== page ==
Little Rock Mayor Frank Scott Jr. presented his proposal for a permanent 5/8ths of a cent tax increase to the city’s Board of Directors on Tuesday.

The board will have to approve an ordinance to call an election on the tax proposal. The 5/8ths, or 0.625, cent increase — Scott rounds up to call it a penny tax — would make Little Rock’s tax rate 9.625%, with 6.5% going to the state, 1% to the county and 2.125% to the city. Scott said he would be bringing the board the ordinance “soon.”

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In 2011, city voters approved a 10 year 3/8ths of a cent tax increase, which will end Dec. 31.

The plan largely mirrors one that Scott presented to the board a year ago, but then pulled back on as the coronavirus pandemic took hold.

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Here’s the slideshow the mayor presented to the board.

Parks

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The largest share of the tax revenue, 34 percent or $180.8 million over 10 years, would go toward parks improvement.

The biggest ticket item within the parks plan was an indoor multi-sports complex that could host basketball, volleyball, wrestling and indoor soccer youth events. It’s expected to cost $37 million and be completed by 2025. In his state of the city address last week and in his tax pitch last year, Scott suggested that the complex would fit within War Memorial Park or nearby, but he didn’t name a location for it Tuesday.

Among existing parks, War Memorial and Hindman would receive significant attention under the plan. Hindman would be reimagined as an adventure park and feature a championship disk golf course, improved fishing opportunities, multi-use trails, a downhill bike park and mountain bike trails. At War Memorial, which Scott said he wanted to be the “Central Park” of Little Rock, the city would add baseball fields, open-air “lawn entertainment,” multi-use trails, picnic and pavilion areas, a bicycle skills course and a pump track. Those capital improvements would cost an estimated $30 million and would be completed by 2023.

Other proposed parks developments:

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*A $6 million senior center, added on to the Centre at University Park, with a fitness center, meeting rooms and a computer lab. The expected completion date is 2024.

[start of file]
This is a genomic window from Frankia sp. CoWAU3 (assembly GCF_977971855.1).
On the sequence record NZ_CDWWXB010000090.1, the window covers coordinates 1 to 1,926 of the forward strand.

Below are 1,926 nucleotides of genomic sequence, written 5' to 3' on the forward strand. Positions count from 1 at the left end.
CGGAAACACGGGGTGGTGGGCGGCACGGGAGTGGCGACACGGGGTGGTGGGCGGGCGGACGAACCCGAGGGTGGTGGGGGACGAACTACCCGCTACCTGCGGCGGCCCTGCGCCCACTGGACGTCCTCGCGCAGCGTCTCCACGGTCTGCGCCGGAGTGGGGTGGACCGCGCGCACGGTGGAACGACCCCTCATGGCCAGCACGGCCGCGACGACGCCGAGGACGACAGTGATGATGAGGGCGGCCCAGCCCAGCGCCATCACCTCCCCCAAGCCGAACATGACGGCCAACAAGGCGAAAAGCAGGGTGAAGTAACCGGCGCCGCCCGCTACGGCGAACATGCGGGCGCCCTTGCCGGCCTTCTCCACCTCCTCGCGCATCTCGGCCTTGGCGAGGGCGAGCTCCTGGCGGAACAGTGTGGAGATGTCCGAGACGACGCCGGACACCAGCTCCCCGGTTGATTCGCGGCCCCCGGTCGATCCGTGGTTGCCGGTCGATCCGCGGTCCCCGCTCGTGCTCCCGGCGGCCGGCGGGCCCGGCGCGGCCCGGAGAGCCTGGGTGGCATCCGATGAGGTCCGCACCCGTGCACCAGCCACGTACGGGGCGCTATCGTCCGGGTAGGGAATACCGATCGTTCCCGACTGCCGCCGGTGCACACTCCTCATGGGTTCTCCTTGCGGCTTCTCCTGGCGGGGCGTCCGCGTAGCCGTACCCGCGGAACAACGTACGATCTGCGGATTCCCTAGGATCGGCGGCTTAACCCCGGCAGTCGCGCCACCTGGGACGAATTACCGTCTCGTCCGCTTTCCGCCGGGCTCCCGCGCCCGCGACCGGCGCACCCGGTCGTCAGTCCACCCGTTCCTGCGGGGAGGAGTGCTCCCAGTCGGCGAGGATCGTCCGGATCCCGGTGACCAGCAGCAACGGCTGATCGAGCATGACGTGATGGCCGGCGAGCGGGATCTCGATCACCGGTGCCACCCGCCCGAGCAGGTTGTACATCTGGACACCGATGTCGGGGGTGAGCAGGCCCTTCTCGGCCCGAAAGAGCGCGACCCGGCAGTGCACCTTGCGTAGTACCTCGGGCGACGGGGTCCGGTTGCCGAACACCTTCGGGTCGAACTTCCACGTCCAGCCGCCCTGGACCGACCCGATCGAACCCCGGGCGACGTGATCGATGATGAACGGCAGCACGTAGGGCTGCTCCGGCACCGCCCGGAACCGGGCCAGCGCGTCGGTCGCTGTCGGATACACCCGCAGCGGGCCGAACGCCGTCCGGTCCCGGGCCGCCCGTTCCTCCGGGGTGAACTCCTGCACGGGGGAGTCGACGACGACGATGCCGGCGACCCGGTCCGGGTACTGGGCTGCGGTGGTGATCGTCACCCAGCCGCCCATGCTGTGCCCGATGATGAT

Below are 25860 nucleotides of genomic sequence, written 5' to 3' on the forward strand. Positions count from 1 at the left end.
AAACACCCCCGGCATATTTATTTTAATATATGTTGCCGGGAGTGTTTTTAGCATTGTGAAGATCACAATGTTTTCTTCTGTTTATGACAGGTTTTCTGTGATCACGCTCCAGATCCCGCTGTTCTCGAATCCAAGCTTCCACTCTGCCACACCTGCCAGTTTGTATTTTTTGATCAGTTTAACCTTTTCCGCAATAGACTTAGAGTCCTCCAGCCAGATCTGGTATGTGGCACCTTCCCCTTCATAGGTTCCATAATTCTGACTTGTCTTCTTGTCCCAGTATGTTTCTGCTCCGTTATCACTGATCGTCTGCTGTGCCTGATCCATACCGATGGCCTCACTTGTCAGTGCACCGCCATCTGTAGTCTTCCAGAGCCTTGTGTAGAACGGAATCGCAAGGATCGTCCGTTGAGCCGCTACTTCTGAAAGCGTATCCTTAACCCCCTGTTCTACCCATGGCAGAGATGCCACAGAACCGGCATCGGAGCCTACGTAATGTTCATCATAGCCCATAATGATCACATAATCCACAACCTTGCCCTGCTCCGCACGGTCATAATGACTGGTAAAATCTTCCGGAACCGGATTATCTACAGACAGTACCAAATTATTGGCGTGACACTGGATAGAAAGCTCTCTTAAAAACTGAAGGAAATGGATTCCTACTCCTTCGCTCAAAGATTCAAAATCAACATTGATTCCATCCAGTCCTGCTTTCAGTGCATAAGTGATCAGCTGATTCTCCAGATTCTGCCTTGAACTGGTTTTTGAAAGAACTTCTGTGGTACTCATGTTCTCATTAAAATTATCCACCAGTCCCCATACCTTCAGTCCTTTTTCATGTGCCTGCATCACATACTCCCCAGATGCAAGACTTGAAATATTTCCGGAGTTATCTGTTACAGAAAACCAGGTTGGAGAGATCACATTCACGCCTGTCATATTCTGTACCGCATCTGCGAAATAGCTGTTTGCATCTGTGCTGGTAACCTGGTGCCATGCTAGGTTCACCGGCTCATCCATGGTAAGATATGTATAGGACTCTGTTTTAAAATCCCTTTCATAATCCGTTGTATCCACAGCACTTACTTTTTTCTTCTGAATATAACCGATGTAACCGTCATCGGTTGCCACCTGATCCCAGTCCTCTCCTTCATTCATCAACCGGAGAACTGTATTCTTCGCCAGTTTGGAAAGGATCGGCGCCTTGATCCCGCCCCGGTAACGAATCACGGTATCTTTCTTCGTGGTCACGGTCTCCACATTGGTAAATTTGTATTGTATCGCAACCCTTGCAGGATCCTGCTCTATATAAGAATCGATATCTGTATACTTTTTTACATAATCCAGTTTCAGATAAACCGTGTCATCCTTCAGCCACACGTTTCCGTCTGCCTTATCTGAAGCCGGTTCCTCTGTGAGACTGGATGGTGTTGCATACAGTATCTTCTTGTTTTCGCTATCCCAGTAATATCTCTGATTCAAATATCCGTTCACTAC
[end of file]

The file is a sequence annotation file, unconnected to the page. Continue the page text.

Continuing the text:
*”Repurposing land” on Rebsamen Park Road into 12 competitive soccer fields, playgrounds and parking for an estimated $13.5 million. The expected completion date is 2025. It’s unclear whether this would mean taking existing green space from Murray Park.

*Adding an Olympic-sized indoor pool at the Jim Dailey Fitness Center by 2028 for $9.5 million.

*Building a pro-style clubhouse at Rebsamen Golf Course by 2024 for $3 million.

*Expanding 1st Tee Golf Course by nine holes by 2024 for $2.5 million.

Public safety

The police and fire departments would get 12% of the tax increase or $62.8 million over 10 years. That would go to building a new fire station in West Little Rock, which is critical to reducing response times in that part of town, Scott said. The station is expected to cost $8.5 million and be completed by 2026. Money would also go toward replacing firetrucks and police cars and staffing and technology to aid in what Scott described as “21st century community policing.”

Zoo

The Little Rock Zoo would get $50 million over 10 years, which would allow it to build giraffe and North America habitats and fund operations increases. That investment would allow the zoo to double its revenue in 10 years, Zoo Director Susan Altrui told the board.

Infrastructure

Over a decade, $20 million would go to toward “underserved, overlooked, and strategic areas.” Scott mentioned addressing drainage in midtown and flooding in Southwest Little Rock as examples. Another $30 million over 10 years would be evenly divided among Little Rock’s wards for street resurfacing, not just of major thoroughfares, but neighborhood streets and sidewalks, Scott said.

Early childhood education

The city would devote $4.5 million to early childhood education. Studies have shown that the return on investment in early childhood ed is high not only for students, but for economic development, the city’s Chief Education Officer Jay Barth said. “The earlier you start, the better the payoff,” Barth said, noting that while Arkansas has a robust pre-K program for 4-year-olds, infant and toddler care is lacking. Much of this money would go to working with state agencies and local providers to expand the access to high-quality care for Little Rock residents.

The city would also create a 529 savings account program for every public school student with the city providing contributions and financial literacy.

Economic development

Eight percent of the tax or $4.1 million per year would go toward economic development, which includes a $1 million small business and local growth fund. Scott said that the city needed to devote as much attention as it does in attracting new business to retaining the small businesses it already had. Another $3 million annually would go to what Scott calls “job creation” and would include port expansion.

Other items: $2 million annually would go toward an affordable housing fund; $3 million a year would go for information technology improvements; and $500,000 would go toward the creation of a neighborhood empowerment capacity fund to help neighborhood groups without resources get going.